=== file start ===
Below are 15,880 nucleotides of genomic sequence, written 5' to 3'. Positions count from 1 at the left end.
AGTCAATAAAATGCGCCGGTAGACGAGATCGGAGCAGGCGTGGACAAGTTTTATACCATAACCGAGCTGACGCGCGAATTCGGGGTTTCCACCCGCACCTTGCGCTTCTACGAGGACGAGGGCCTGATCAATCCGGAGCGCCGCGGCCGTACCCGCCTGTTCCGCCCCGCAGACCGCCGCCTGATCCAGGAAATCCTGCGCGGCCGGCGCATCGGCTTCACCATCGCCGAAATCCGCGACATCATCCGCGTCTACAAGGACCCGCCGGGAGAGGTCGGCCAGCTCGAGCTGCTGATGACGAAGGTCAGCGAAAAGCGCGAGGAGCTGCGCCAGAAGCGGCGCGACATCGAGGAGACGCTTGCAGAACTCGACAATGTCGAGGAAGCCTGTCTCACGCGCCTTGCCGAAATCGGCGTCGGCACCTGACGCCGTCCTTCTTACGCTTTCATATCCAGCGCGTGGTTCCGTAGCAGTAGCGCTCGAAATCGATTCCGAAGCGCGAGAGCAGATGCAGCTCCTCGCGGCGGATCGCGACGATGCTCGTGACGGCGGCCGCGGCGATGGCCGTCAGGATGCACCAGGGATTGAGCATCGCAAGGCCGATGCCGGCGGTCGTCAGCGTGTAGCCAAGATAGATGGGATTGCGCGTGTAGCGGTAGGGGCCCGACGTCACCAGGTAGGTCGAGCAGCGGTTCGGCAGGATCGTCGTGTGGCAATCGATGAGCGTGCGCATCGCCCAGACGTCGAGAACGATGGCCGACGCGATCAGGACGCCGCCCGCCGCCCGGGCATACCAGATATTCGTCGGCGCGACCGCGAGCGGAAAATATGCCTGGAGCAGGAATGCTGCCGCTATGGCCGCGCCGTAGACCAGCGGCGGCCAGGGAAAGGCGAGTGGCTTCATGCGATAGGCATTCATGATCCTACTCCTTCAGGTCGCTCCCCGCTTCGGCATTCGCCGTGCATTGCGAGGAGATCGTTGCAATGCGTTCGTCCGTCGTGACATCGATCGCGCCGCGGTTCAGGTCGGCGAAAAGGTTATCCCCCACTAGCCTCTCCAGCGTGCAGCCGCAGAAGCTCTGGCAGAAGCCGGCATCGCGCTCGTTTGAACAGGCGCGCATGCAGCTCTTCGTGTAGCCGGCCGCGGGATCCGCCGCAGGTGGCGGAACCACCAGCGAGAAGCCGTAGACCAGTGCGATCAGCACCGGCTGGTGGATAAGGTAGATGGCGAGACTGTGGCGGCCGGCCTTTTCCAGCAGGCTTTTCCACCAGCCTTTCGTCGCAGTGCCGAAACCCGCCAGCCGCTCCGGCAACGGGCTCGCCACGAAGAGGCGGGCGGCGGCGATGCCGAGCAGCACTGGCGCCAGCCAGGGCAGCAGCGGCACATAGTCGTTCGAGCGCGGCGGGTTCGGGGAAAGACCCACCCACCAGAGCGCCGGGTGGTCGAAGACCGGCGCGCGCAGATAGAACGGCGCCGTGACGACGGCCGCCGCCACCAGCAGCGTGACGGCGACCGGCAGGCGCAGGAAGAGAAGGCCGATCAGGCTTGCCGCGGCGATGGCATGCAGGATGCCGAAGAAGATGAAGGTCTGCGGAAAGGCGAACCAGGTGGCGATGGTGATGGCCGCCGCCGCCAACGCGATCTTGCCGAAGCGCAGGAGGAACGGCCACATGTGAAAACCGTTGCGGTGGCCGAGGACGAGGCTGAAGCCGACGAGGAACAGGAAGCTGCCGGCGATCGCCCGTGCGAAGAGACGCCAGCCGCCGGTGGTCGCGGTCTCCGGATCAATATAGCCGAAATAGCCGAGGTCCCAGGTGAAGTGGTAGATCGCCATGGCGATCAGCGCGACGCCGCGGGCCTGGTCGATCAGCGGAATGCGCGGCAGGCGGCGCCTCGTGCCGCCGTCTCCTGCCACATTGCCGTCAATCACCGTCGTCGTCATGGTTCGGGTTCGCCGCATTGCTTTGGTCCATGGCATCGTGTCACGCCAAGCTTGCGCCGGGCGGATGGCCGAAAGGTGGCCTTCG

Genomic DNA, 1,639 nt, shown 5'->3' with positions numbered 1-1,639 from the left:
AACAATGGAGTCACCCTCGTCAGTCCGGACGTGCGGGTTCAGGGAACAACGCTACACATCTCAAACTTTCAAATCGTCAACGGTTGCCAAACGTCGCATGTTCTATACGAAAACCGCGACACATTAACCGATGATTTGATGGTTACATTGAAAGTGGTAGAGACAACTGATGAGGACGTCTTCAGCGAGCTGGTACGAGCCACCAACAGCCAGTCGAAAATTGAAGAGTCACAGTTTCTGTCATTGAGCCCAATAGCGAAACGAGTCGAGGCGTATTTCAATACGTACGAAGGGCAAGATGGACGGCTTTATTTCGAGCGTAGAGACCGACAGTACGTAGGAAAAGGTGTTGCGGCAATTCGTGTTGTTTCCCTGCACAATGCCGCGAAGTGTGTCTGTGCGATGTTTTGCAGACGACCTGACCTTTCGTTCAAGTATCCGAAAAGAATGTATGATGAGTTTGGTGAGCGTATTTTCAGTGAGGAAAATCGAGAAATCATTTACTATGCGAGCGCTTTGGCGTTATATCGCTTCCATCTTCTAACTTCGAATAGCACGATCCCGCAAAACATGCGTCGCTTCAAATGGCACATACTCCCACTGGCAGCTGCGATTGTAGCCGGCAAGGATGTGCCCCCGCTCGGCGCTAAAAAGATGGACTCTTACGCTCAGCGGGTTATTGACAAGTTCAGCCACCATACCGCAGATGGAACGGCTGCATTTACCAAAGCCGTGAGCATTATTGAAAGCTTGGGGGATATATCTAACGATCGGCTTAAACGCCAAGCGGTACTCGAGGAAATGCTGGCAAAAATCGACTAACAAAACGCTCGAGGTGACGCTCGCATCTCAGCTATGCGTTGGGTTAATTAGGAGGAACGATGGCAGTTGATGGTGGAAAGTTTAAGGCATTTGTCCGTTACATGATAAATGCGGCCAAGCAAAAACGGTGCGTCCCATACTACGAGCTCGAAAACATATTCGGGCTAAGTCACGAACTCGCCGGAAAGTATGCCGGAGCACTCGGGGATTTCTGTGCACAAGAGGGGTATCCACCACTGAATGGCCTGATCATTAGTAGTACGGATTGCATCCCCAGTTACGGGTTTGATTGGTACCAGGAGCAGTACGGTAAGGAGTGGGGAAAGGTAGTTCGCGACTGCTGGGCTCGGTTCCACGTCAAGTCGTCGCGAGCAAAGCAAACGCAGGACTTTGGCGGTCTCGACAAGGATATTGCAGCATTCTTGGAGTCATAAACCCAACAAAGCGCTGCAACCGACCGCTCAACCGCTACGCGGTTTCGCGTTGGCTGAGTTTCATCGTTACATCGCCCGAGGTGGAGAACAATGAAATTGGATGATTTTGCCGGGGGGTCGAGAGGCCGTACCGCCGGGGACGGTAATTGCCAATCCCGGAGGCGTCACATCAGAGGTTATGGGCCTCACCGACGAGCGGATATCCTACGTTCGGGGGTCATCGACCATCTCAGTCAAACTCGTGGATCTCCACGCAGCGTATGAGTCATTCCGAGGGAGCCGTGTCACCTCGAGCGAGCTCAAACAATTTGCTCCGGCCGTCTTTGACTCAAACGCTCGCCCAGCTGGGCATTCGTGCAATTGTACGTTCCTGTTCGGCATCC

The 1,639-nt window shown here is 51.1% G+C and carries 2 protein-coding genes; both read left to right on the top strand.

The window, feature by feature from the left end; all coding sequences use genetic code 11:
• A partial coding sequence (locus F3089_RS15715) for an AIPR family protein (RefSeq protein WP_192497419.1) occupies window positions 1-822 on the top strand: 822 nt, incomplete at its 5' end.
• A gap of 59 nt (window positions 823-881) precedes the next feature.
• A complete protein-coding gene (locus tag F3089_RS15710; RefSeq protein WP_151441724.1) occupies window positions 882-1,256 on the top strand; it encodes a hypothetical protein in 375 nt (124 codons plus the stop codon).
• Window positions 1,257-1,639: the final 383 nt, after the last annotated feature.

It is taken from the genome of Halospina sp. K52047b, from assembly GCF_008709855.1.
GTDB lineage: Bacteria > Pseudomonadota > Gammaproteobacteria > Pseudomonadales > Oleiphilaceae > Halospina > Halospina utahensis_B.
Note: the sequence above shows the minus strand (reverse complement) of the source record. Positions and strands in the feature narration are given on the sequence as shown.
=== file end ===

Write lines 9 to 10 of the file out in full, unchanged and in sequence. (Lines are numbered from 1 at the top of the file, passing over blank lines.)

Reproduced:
• A complete protein-coding gene (locus tag F3089_RS15710; RefSeq protein WP_151441724.1) occupies window positions 882-1,256 on the top strand; it encodes a hypothetical protein in 375 nt (124 codons plus the stop codon).
• Window positions 1,257-1,639: the final 383 nt, after the last annotated feature.